"I’m thinking that they’re probably testing the waters now to see how mad people get about the big lie and cover-up," she said.
For a long time, U.S.government officials hesitated to acknowledge even the existence of Area 51.
In Oklahoma City suburb hit by tornado, school year opens for kids seeking fresh start
MOORE, Okla. (AP) -- After an anguish-filled summer, students returned to classes Friday at two elementary schools destroyed last spring by a deadly tornado that ripped a 17-mile path of devastation through the suburbs of Oklahoma City.
The children of Moore were eager to reunite with classmates, but many were still haunted by fears of the weather and memories of young friends lost to the monstrous EF5 twister that killed 24 people.
Zack Lewis, who narrowly escaped the storm that took the lives of seven schoolmates, seemed to express the anxiety on everyone’s mind when he asked his parents a simple, plaintive question: Who will come get him if another tornado approaches?
"He’s a little anxious. He didn’t want to eat," Julie Lewis said, wiping tears from her cheeks after escorting her son to his first day of fourth grade.
On the day of the storm, Zack’s father plucked the boy from his classroom when the weather grew threatening, so the child wasn’t on campus when the twister hit. The schoolmates died when a wall collapsed on them at Plaza Towers Elementary.
Calif. teen welcomed home after family friend killed mom and brother, fled with her to Idaho
LAKESIDE, Calif. (AP) -- A 16-year-old girl got a warm welcome home reception five days after FBI agents killed a longtime family friend suspected of torturing and killing her mother and brother and escaping with her to the Idaho wilderness.
Hannah Anderson was mobbed by reporters as she entered and left a restaurant that hosted an all-day fundraiser. News crews were told to wait outside while Hannah and her father stayed for hours. She did not make a statement.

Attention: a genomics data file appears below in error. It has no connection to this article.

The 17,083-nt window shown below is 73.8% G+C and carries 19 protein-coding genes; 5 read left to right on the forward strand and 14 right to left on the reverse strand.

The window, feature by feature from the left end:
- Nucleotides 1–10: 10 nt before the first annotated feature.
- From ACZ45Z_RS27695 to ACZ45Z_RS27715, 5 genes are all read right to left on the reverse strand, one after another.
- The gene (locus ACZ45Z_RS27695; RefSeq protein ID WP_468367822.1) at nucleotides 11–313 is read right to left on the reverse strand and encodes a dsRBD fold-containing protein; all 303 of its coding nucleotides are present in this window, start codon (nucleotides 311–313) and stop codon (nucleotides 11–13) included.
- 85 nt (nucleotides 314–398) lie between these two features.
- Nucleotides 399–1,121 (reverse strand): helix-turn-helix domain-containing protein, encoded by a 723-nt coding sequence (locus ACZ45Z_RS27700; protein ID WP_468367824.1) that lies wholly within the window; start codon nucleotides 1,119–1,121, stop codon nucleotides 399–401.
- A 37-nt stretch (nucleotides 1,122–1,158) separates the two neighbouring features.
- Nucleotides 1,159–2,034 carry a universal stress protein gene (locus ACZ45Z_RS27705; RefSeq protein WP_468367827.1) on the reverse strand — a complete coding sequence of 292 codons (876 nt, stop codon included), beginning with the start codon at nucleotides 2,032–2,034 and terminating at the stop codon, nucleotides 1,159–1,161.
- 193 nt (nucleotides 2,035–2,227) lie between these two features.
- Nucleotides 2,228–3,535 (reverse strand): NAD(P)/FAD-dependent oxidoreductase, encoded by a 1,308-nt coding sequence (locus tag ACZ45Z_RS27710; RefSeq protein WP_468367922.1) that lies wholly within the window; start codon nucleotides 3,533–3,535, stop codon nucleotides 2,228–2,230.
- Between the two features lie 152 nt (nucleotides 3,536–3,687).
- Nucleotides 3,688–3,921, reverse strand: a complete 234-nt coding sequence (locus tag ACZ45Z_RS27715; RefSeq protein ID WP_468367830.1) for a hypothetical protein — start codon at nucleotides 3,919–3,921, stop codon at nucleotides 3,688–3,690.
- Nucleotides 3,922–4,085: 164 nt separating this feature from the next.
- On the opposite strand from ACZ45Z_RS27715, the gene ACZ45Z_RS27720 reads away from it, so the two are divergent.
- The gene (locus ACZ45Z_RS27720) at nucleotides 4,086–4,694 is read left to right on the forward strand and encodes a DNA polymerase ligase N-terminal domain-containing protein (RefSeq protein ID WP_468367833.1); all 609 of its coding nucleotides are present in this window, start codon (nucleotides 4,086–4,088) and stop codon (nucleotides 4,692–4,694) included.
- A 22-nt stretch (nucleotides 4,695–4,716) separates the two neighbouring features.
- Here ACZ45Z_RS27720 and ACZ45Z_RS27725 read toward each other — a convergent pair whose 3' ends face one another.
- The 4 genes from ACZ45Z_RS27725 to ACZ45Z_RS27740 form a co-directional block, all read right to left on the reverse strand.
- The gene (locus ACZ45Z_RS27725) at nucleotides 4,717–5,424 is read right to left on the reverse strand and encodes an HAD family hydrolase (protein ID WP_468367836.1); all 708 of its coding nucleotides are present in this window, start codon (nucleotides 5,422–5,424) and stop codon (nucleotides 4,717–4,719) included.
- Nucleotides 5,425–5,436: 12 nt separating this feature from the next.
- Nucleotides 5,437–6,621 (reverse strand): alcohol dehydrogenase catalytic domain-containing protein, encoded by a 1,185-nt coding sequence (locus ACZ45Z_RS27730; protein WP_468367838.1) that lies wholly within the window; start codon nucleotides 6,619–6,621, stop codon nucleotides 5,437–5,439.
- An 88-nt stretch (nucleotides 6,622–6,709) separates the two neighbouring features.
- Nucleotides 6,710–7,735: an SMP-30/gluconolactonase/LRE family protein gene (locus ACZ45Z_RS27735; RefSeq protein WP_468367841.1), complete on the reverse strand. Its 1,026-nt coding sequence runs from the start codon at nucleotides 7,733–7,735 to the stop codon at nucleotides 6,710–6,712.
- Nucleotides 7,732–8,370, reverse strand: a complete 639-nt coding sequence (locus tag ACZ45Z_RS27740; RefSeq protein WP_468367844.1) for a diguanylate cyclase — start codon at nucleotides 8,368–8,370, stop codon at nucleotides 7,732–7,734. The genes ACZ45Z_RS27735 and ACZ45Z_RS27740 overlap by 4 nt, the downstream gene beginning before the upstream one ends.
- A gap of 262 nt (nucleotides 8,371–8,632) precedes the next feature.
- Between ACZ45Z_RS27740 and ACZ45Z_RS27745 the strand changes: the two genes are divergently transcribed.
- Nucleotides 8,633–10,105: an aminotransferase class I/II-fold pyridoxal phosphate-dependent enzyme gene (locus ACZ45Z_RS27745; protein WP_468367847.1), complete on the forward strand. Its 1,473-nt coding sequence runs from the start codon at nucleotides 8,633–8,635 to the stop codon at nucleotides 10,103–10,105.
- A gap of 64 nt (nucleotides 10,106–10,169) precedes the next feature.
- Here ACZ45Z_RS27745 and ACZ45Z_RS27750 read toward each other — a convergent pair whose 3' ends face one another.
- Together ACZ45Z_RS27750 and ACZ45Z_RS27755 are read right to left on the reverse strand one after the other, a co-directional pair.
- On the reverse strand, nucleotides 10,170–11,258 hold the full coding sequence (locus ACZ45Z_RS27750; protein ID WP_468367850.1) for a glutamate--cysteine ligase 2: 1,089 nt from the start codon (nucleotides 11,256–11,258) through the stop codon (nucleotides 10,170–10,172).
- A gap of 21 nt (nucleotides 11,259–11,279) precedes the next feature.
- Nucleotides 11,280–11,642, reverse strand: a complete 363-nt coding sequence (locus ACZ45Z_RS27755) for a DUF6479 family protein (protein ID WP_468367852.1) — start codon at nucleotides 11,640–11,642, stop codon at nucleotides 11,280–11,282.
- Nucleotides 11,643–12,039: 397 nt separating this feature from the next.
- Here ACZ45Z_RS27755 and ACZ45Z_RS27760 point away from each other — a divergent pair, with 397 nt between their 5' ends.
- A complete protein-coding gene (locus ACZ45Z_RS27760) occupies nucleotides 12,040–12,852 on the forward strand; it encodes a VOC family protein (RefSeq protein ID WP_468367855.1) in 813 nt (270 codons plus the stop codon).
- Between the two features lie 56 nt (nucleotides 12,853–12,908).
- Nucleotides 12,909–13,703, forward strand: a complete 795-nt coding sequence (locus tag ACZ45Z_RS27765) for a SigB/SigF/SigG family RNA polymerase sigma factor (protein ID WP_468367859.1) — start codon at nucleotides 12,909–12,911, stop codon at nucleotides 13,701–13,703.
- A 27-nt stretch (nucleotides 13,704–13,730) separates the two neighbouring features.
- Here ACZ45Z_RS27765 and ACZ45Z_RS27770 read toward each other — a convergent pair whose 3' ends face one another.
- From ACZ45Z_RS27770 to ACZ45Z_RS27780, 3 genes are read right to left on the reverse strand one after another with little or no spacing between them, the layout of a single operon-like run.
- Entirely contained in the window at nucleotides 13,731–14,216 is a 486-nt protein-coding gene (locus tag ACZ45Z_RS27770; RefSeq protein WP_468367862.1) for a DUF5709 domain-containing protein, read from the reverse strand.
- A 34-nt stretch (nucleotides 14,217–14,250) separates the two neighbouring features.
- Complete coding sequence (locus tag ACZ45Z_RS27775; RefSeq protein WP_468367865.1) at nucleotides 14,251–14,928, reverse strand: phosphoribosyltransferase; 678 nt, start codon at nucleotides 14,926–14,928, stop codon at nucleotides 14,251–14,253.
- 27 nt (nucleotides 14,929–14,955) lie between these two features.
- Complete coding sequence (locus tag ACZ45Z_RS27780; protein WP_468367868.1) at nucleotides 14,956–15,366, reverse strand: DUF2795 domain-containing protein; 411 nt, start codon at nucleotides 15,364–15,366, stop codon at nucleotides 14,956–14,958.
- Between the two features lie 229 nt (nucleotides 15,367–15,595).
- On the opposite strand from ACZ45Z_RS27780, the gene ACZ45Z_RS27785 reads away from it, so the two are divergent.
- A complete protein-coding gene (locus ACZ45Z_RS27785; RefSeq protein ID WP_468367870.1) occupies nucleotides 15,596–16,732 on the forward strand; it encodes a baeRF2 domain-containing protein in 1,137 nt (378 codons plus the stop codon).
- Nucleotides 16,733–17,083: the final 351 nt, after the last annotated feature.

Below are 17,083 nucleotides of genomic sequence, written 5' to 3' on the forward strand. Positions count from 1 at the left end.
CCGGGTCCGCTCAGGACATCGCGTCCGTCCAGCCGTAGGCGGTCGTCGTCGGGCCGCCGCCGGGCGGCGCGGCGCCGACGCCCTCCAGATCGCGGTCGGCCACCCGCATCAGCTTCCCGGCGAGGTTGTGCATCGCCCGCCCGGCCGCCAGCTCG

"I don’t know what I want to say. I just want to give her a hug," said Alyssa Haugum, a classmate of Hannah’s in Lakeside, an east San Diego suburb of 54,000 people.
Brett Anderson said his daughter was taking things one day at a time. He said he spoke with the horseback riders who saw the pair in the Idaho wilderness and alerted authorities, thanking them for saving Hannah’s life.
"Right now, she’s with her family and, of course, with some friends, and she’s just happy to be here," he told reporters outside the restaurant Thursday.
Less than 2 years after roops leave Iraq, Baghdad says it needs U.S. help with terror
WASHINGTON (AP) -- Iraq’s top diplomat says lethal U.S. drones could be based in Iraq to help fight a growing threat by al-Qaida.
The Iraqi foreign minister is Hoshyar Zebari.
Zebari said Friday that Iraqi forces need U.S. help with surveillance and analyzing intelligence. He suggests that an unspecified but limited number of American counterterror advisers could be stationed in Iraq to help its military deter a recent spike in deadly attacks.
His comments come 20 months after the U.S. military left Iraq because the two countries could not agree to keep some American troops there to bolster security.
Asked for specifics, Zebari said drones could be part of a U.S. package of support for Iraq.